Paradise Taveuni offers 10 private bungalows. // © 2010 Paradise Taveuni
The resort is offering a Hot ’10 Special through March 2011. The package includes accommodations for five nights for two adults, all meals and roundtrip transfers to Matei Airport for about $1,125.
Commission: 10 percent.
The absurdity of jumping in the ocean immediately after having a pedicure was not lost on me. Still, I wiggled my toes frantically, willing the polish to dry so that I could catch a swim before sunset.
A full itinerary had left me with just one free afternoon and, rather than having to choose between an in-room, customized spa treatment and sampling Paradise Taveuni’s world-class snorkeling, I was determined to enjoy both.
Paradise, as the resort is fondly called, is a boutique resort made up of 10 Fijian bures (bungalows), located on the southwestern tip of Taveuni Island, the third-largest of the approximately 330 Fijian islands.
Taveuni is set on a massive shield volcano, and the island’s history of seismic activity has resulted in rich soil and a lush plant life that has earned it the nickname of “the Garden Island.” The volcano has also created a web of submerged lava flows, which are the home of what is considered some of the best snorkeling and diving sites around a country hailed for its diving opportunities.
Paradise, in fact, offers some of the best snorkeling sites in Fiji. Twenty different locations can be found at two neighboring reefs, as well as an amazing spot directly in front of the resort where casual snorkelers can view moray eels, blue ribbon eels, lion fish, sea anemones and plenty of soft coral.
After an hour of splashing around the reef, I became cognizant of the rapidly setting sun and the fact that I still needed to freshen up before the evening’s festivities. The resort would be presenting its traditional Fijian night including a lovo — a feast of meat and vegetables cooked underground in what is known as an “Earth oven.”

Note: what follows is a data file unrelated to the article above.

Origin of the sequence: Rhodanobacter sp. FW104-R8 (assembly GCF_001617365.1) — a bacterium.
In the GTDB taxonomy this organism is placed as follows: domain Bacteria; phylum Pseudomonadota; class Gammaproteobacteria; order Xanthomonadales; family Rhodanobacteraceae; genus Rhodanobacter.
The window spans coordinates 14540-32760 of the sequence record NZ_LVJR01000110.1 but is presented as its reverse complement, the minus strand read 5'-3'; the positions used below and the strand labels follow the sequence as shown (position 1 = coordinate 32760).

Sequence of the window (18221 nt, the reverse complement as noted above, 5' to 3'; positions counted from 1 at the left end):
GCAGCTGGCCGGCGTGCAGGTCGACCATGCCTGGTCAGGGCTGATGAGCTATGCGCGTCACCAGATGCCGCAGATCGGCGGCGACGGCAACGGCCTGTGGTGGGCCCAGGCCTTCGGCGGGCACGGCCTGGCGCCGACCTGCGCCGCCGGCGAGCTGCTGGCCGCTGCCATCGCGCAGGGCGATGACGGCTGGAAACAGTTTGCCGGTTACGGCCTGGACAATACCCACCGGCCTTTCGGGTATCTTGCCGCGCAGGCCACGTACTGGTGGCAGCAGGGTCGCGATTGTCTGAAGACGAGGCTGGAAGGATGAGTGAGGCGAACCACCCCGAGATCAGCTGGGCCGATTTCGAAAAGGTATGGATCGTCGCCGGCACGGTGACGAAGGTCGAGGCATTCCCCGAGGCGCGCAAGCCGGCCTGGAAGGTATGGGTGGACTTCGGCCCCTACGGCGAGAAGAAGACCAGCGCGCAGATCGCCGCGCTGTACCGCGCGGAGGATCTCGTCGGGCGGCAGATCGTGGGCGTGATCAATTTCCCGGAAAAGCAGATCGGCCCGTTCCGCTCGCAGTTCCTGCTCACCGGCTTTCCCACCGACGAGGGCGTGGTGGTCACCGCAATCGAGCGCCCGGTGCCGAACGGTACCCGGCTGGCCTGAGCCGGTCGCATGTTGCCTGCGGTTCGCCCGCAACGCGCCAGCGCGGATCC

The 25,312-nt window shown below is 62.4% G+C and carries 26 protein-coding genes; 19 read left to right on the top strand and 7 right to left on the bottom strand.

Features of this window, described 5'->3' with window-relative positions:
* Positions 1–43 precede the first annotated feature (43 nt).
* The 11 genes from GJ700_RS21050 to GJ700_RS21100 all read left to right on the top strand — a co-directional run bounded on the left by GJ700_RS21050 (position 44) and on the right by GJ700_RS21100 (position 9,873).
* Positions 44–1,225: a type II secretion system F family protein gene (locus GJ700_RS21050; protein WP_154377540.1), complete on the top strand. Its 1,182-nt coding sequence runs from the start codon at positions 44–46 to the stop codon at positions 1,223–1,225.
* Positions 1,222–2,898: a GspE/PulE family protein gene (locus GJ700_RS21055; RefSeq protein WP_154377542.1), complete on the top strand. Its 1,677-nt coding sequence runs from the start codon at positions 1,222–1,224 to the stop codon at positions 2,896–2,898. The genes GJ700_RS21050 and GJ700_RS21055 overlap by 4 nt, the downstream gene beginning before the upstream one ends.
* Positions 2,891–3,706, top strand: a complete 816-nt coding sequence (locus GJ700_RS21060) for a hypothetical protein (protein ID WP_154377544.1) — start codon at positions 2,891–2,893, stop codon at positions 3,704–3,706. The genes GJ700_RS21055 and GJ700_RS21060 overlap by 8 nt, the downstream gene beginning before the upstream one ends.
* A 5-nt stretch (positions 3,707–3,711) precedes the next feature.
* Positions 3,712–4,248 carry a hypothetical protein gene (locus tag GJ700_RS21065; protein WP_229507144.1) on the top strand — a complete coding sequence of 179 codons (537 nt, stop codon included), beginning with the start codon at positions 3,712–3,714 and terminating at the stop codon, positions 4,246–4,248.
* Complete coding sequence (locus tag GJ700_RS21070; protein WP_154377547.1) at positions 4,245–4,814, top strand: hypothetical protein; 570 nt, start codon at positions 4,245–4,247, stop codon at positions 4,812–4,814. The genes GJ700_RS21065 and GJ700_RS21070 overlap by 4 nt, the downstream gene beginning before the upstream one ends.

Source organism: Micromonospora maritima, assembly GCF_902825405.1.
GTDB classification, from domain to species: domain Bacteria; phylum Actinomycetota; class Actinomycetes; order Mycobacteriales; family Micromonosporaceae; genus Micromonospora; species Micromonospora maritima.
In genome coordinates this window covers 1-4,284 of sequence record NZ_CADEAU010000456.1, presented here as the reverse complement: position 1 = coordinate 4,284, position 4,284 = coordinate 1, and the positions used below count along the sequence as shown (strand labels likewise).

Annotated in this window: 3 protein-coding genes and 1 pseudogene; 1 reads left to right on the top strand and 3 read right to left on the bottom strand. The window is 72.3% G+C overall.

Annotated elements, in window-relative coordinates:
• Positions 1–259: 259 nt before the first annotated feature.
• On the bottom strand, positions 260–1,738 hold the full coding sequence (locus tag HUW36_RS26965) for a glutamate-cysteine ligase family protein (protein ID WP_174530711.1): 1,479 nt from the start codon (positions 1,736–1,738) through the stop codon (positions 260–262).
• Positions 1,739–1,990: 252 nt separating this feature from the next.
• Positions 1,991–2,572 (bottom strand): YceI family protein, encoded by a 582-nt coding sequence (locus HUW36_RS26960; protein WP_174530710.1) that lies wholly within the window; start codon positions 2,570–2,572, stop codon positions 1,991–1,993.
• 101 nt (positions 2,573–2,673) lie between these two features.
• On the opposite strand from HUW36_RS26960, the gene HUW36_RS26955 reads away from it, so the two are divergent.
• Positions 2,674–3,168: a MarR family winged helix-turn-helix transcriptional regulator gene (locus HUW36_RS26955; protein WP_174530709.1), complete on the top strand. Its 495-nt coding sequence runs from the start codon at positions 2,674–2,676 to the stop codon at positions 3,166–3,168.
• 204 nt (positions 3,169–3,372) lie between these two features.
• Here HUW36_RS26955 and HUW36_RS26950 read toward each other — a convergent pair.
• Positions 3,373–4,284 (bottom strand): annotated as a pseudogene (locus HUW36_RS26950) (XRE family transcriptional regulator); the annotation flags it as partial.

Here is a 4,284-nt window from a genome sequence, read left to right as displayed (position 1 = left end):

I took a final lap around the reef, before running across the resort’s manicured lawns to my bure. I’d barely finished enjoying the outdoor rain shower and deciding what to wear before Suli, the resort’s activities director, was knocking on my door, offering to help me tie my sulu (sarong) in true Fijian style.
Once he was sure I was properly dressed, Suli escorted me to dinner, which I’d already guessed would be more than just a meal — it would be a gathering of guests who had quickly become friends. As expected, the evening was equal parts amazing cuisine and happy chatter. A friend I made that night was the manager of another Fijian resort, who had selected Paradise as the site of his vacation getaway. He said that he enjoyed a lazy day on the property, while the guests on my other side eagerly recounted the dive sites they had visited that day. Another guest had gone sightseeing with Suli and was enthusing about his abilities as a guide and storyteller.
After dinner, the staff and some local villagers performed a twist on the Fijian meke (dance), combining the traditional movement with modern elements. By evening’s end, guests, villagers, staff members and even the performers’ children had all come together to perform a group dance, with much camaraderie and laughter — just the way I’d always imagined Paradise would be.